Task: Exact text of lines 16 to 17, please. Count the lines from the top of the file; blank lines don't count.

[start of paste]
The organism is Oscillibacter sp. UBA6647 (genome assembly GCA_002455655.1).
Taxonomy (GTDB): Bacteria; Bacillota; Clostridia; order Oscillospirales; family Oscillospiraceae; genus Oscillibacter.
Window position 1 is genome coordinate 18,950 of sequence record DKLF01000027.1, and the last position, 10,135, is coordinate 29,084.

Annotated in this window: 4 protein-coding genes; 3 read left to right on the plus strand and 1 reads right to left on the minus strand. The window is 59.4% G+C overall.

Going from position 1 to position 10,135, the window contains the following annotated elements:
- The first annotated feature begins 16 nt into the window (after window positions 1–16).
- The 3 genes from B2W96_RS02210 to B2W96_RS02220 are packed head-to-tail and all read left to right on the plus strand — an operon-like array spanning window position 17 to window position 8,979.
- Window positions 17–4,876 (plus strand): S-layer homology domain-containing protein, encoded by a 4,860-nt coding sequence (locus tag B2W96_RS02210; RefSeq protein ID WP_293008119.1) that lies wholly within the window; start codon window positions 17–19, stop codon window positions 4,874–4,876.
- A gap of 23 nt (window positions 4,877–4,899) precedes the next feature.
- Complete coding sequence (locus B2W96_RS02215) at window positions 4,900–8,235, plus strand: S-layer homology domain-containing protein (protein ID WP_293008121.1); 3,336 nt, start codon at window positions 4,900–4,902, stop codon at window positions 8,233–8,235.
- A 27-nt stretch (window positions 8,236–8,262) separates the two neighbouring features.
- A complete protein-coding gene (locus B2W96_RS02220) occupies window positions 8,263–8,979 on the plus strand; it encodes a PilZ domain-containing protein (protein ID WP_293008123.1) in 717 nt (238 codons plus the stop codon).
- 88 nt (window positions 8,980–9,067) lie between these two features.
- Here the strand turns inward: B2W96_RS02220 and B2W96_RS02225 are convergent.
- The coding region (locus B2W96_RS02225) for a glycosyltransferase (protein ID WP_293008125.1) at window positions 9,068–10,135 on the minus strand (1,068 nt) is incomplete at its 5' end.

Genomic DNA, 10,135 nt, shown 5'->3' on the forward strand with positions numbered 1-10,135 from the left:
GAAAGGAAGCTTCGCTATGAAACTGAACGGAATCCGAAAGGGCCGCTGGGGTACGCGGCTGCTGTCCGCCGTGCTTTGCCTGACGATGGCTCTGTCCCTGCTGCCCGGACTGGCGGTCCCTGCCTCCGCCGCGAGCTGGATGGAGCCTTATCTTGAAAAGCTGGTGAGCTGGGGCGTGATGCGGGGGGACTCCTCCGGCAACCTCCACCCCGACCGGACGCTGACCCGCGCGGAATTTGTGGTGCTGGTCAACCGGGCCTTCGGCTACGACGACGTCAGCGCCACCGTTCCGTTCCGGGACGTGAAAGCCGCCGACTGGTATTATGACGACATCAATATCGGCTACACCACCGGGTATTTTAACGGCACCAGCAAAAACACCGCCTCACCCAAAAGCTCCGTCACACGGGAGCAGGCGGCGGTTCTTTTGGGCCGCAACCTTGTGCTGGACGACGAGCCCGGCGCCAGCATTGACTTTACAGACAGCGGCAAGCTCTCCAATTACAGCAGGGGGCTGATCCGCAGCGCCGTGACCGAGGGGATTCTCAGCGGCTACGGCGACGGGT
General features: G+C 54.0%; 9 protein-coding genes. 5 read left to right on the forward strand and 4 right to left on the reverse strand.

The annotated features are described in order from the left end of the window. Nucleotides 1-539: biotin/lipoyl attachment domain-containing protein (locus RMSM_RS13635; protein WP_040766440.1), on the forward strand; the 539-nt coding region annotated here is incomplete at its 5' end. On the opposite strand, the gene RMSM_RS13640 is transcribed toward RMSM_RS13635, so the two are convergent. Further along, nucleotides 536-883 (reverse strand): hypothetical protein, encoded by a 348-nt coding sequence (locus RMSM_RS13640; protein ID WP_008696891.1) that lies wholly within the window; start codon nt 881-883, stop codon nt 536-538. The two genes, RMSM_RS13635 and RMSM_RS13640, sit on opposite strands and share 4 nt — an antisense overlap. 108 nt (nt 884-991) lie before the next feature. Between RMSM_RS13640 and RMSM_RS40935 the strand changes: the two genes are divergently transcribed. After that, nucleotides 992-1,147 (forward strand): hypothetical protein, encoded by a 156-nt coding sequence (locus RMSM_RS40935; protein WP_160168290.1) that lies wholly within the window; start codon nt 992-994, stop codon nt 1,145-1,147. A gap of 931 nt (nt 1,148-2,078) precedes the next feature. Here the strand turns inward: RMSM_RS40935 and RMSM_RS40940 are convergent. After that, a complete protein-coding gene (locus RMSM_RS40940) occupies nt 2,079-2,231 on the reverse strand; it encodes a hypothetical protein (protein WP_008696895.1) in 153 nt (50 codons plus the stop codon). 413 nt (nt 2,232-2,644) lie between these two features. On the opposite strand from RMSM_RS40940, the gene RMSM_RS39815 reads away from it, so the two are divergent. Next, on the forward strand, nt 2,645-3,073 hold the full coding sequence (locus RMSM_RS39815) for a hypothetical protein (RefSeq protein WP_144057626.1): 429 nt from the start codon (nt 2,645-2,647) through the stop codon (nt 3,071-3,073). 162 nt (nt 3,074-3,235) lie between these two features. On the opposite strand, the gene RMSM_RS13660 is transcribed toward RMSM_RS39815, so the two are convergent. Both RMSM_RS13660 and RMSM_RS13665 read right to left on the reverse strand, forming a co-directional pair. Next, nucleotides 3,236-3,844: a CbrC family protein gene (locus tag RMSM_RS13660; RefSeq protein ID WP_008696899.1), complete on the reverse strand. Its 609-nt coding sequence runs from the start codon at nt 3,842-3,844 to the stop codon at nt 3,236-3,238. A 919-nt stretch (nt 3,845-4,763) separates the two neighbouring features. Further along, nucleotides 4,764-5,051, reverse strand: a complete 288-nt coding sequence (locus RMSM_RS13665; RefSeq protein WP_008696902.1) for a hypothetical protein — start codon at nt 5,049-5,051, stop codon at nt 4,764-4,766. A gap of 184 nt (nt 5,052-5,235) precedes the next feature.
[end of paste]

Genomic DNA, 10,135 nt, shown 5'->3' on the forward strand with positions numbered 1-10,135 from the left:
GAAAGGAAGCTTCGCTATGAAACTGAACGGAATCCGAAAGGGCCGCTGGGGTACGCGGCTGCTGTCCGCCGTGCTTTGCCTGACGATGGCTCTGTCCCTGCTGCCCGGACTGGCGGTCCCTGCCTCCGCCGCGAGCTGGATGGAGCCTTATCTTGAAAAGCTGGTGAGCTGGGGCGTGATGCGGGGGGACTCCTCCGGCAACCTCCACCCCGACCGGACGCTGACCCGCGCGGAATTTGTGGTGCTGGTCAACCGGGCCTTCGGCTACGACGACGTCAGCGCCACCGTTCCGTTCCGGGACGTGAAAGCCGCCGACTGGTATTATGACGACATCAATATCGGCTACACCACCGGGTATTTTAACGGCACCAGCAAAAACACCGCCTCACCCAAAAGCTCCGTCACACGGGAGCAGGCGGCGGTTCTTTTGGGCCGCAACCTTGTGCTGGACGACGAGCCCGGCGCCAGCATTGACTTTACAGACAGCGGCAAGCTCTCCAATTACAGCAGGGGGCTGATCCGCAGCGCCGTGACCGAGGGGATTCTCAGCGGCTACGGCGACGGGT